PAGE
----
It is not unusual to occasionally forget where you put your keys or glasses, where you parked your car, or the name of an acquaintance. As you age, it may take you longer to remember things. Not all older adults have memory changes, but they can be a normal part of aging. This type of memory problem is more often annoying than serious.
Memory loss that begins suddenly or that significantly interferes with your ability to function in daily life may mean a more serious problem is present.
Confusion or decreased alertness may be the first symptom of a serious illness, particularly in older adults. Health problems that can cause confusion or decreased alertness include:
Alcohol and many prescription and non-prescription medicines can cause confusion or decreased alertness. These problems may develop from:
Other causes of confusion or decreased alertness can include:
Conditions in the environment that can cause changes in the level of consciousness include:
Many times other symptoms are present, such as a fever, chest pain, or the inability to walk or stand. It is important to look for and tell your doctor about other symptoms you experience when confusion or decreased alertness occurs. This can help your doctor determine the cause of your symptoms.
A decrease in alertness may progress to loss of consciousness. A person who loses consciousness is not awake and is not aware of his or her surroundings. Fainting (syncope) is a form of brief unconsciousness. Coma is a deep, prolonged state of unconsciousness.
Check your symptoms to decide if and when you should see a doctor.
Many things can affect how your body responds to a symptom and what kind of care you may need. These include:
You have answered all the questions. Based on your answers, you may be able to take care of this problem at home.
Symptoms of a heart attack may include:
The more of these symptoms you have, the more likely it is that you're having a heart attack. Chest pain or pressure is the most common symptom, but some people, especially women, may not notice it as much as other symptoms. You may not have chest pain at all but instead have shortness of breath, nausea, or a strange feeling in your chest or other areas.
Problems with memory, judgment, or problem solving include things like:
Confusion may range from mild to severe. A person who is confused may:
Symptoms of a stroke may include:
Many prescription and non-prescription medicines can affect your memory. A few examples are:
Symptoms of difficulty breathing can range from mild to severe. For example:
Severe trouble breathing means:
Moderate trouble breathing means:
Mild trouble breathing means:
Based on your answers, you may need care right away. The problem is likely to get worse without medical care.
Based on your answers, you may need care soon. The problem probably will not get better without medical care.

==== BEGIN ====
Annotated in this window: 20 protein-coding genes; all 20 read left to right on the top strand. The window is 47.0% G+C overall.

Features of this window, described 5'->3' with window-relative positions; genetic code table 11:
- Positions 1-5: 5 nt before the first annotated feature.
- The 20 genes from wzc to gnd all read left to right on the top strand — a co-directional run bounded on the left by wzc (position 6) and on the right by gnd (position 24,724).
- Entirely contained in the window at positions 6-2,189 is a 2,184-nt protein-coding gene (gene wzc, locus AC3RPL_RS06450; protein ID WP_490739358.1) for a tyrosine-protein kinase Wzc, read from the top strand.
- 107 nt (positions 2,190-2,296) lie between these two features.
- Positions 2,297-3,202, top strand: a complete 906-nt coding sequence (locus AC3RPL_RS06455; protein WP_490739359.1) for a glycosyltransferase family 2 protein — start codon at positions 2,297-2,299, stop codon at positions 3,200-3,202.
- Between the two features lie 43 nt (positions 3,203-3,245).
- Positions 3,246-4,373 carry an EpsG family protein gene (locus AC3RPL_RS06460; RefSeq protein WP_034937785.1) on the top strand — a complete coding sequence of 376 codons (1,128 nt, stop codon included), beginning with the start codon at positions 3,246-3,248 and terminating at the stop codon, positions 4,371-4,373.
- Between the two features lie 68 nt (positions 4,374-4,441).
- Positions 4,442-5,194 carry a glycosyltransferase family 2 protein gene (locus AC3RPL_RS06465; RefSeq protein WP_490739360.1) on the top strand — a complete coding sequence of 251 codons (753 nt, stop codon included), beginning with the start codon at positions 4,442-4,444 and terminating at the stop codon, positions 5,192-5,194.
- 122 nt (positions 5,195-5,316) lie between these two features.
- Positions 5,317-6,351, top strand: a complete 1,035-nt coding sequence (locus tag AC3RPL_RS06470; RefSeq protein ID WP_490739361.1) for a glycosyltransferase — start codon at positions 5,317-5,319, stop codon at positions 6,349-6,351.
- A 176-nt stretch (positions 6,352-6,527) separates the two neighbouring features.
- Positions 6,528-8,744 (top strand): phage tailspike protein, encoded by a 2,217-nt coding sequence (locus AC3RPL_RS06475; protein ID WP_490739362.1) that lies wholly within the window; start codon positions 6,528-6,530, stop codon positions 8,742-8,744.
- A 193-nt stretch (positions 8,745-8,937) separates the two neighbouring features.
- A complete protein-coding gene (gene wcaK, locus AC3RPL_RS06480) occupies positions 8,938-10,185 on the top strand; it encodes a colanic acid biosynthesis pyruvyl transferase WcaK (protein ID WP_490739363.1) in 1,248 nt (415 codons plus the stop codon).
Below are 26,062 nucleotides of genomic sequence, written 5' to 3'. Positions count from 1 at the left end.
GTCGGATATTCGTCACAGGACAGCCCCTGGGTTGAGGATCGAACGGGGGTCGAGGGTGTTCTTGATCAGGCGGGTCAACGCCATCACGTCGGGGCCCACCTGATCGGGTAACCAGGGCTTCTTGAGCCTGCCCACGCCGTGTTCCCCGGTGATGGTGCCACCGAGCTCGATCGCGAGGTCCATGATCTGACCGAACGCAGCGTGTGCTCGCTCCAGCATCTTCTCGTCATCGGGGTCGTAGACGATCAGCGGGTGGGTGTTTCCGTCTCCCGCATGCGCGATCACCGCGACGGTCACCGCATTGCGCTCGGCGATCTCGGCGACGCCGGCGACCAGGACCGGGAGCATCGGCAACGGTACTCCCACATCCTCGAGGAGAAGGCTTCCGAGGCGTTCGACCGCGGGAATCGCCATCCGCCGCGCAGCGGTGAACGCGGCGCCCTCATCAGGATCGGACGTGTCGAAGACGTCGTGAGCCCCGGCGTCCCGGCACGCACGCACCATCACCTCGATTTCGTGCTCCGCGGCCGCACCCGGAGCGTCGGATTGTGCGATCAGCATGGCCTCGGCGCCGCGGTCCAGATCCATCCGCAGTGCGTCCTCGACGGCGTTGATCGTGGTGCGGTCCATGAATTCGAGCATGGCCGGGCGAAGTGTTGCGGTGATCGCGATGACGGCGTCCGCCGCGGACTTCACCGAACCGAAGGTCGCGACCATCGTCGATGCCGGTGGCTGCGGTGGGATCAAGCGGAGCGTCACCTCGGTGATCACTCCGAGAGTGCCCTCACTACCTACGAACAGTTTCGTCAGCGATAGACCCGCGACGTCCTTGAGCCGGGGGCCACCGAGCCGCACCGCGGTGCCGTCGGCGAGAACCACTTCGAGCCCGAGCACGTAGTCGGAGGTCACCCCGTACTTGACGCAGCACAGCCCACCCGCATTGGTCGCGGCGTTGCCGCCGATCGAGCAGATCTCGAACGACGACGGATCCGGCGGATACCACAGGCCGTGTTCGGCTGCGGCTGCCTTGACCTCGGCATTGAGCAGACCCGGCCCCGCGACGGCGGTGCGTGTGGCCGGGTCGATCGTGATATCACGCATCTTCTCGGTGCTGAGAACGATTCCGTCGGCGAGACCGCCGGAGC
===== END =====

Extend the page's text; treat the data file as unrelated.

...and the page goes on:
Based on your answers, you need emergency care.
or other emergency services now.
Based on your answers, the problem may not improve without medical care.
Based on your answers, you need emergency care.
After you call 911 , the operator may tell you to chew 1 adult-strength (325 mg) or 2 to 4 low-dose (81 mg) aspirin. Wait for an ambulance. Do not try to drive yourself.
As you age, it is normal to experience some memory lapses. Usually, an occasional memory lapse does not mean you have a serious problem. Try these steps to help improve your memory:
Ginkgo biloba is a popular herbal treatment for memory problems. Before you use any treatment for a memory problem, discuss the potential risks and benefits of the treatment with your doctor.
Living with a family member who has a decline in memory, problem-solving ability, learning ability, or judgment (dementia) is hard. To ensure your family member's health and safety, give him or her short instructions when teaching a new task. Break the task down into simple steps. You may find it helpful to give the person written instructions.
Call your doctor if any of the following occur during home treatment:
You can sometimes reduce the impact of age-related memory problems. The saying "use it or lose it" applies to your memory. Your best defense against a memory problem is to stay healthy and fit.
Prevent accidents and injuries that might lead to memory problems.
To prepare for your appointment, see the topic Making the Most of Your Appointment.
You can help your doctor diagnose and treat your condition by being prepared to answer the following questions:
ByHealthwise StaffPrimary Medical ReviewerWilliam H. Blahd, Jr., MD, FACEP - Emergency MedicineAnne C. Poinier, MD - Internal MedicineKathleen Romito, MD - Family MedicineAdam Husney, MD - Family MedicineE. Gregory Thompson, MD - Internal MedicineSpecialist Medical ReviewerDavid Messenger, MD
Current as ofMarch 20, 2017
Current as of: March 20, 2017
William H. Blahd, Jr., MD, FACEP - Emergency Medicine
& Anne C. Poinier, MD - Internal Medicine & Kathleen Romito, MD - Family Medicine & Adam Husney, MD - Family Medicine & E. Gregory Thompson, MD - Internal Medicine & David Messenger, MD
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